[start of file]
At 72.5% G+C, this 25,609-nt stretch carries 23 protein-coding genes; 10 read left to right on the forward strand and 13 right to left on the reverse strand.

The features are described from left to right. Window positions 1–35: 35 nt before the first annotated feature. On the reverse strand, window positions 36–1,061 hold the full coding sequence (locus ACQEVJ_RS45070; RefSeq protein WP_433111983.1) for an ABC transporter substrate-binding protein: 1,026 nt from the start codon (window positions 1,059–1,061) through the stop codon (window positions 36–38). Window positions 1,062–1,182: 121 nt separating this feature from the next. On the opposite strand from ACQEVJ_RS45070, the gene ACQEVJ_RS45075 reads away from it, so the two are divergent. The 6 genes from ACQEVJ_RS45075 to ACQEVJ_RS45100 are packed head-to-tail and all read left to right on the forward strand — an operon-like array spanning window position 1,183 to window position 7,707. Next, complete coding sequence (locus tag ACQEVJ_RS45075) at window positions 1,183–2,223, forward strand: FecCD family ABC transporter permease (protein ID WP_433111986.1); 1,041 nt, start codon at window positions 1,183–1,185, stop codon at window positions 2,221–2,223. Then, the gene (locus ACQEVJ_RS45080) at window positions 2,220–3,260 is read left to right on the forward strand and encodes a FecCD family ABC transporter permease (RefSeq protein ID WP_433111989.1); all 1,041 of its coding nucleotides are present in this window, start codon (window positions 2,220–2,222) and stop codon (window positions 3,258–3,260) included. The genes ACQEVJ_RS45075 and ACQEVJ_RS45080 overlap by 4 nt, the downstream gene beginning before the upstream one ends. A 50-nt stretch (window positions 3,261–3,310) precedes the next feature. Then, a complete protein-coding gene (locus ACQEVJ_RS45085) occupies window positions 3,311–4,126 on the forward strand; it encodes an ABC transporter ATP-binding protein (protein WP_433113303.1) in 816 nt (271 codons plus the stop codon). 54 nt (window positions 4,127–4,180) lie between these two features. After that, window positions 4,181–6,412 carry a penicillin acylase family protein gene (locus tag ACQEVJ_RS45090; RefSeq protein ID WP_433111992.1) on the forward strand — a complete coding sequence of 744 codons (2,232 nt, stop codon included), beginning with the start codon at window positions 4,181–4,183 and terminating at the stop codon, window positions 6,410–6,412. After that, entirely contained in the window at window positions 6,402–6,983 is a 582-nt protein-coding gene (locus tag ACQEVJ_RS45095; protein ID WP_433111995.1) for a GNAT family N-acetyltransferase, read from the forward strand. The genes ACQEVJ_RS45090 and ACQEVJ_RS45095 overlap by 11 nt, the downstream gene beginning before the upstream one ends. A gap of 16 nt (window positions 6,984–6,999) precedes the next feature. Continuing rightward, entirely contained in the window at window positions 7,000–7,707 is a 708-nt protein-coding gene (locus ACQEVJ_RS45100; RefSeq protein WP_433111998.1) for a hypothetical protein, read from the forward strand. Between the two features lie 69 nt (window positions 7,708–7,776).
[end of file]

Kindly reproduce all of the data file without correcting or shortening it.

At 72.5% G+C, this 25,609-nt stretch carries 23 protein-coding genes; 10 read left to right on the forward strand and 13 right to left on the reverse strand.

The features are described from left to right. Window positions 1–35: 35 nt before the first annotated feature. On the reverse strand, window positions 36–1,061 hold the full coding sequence (locus ACQEVJ_RS45070; RefSeq protein WP_433111983.1) for an ABC transporter substrate-binding protein: 1,026 nt from the start codon (window positions 1,059–1,061) through the stop codon (window positions 36–38). Window positions 1,062–1,182: 121 nt separating this feature from the next. On the opposite strand from ACQEVJ_RS45070, the gene ACQEVJ_RS45075 reads away from it, so the two are divergent. The 6 genes from ACQEVJ_RS45075 to ACQEVJ_RS45100 are packed head-to-tail and all read left to right on the forward strand — an operon-like array spanning window position 1,183 to window position 7,707. Next, complete coding sequence (locus tag ACQEVJ_RS45075) at window positions 1,183–2,223, forward strand: FecCD family ABC transporter permease (protein ID WP_433111986.1); 1,041 nt, start codon at window positions 1,183–1,185, stop codon at window positions 2,221–2,223. Then, the gene (locus ACQEVJ_RS45080) at window positions 2,220–3,260 is read left to right on the forward strand and encodes a FecCD family ABC transporter permease (RefSeq protein ID WP_433111989.1); all 1,041 of its coding nucleotides are present in this window, start codon (window positions 2,220–2,222) and stop codon (window positions 3,258–3,260) included. The genes ACQEVJ_RS45075 and ACQEVJ_RS45080 overlap by 4 nt, the downstream gene beginning before the upstream one ends. A 50-nt stretch (window positions 3,261–3,310) precedes the next feature. Then, a complete protein-coding gene (locus ACQEVJ_RS45085) occupies window positions 3,311–4,126 on the forward strand; it encodes an ABC transporter ATP-binding protein (protein WP_433113303.1) in 816 nt (271 codons plus the stop codon). 54 nt (window positions 4,127–4,180) lie between these two features. After that, window positions 4,181–6,412 carry a penicillin acylase family protein gene (locus tag ACQEVJ_RS45090; RefSeq protein ID WP_433111992.1) on the forward strand — a complete coding sequence of 744 codons (2,232 nt, stop codon included), beginning with the start codon at window positions 4,181–4,183 and terminating at the stop codon, window positions 6,410–6,412. After that, entirely contained in the window at window positions 6,402–6,983 is a 582-nt protein-coding gene (locus tag ACQEVJ_RS45095; protein ID WP_433111995.1) for a GNAT family N-acetyltransferase, read from the forward strand. The genes ACQEVJ_RS45090 and ACQEVJ_RS45095 overlap by 11 nt, the downstream gene beginning before the upstream one ends. A gap of 16 nt (window positions 6,984–6,999) precedes the next feature. Continuing rightward, entirely contained in the window at window positions 7,000–7,707 is a 708-nt protein-coding gene (locus ACQEVJ_RS45100; RefSeq protein WP_433111998.1) for a hypothetical protein, read from the forward strand. Between the two features lie 69 nt (window positions 7,708–7,776).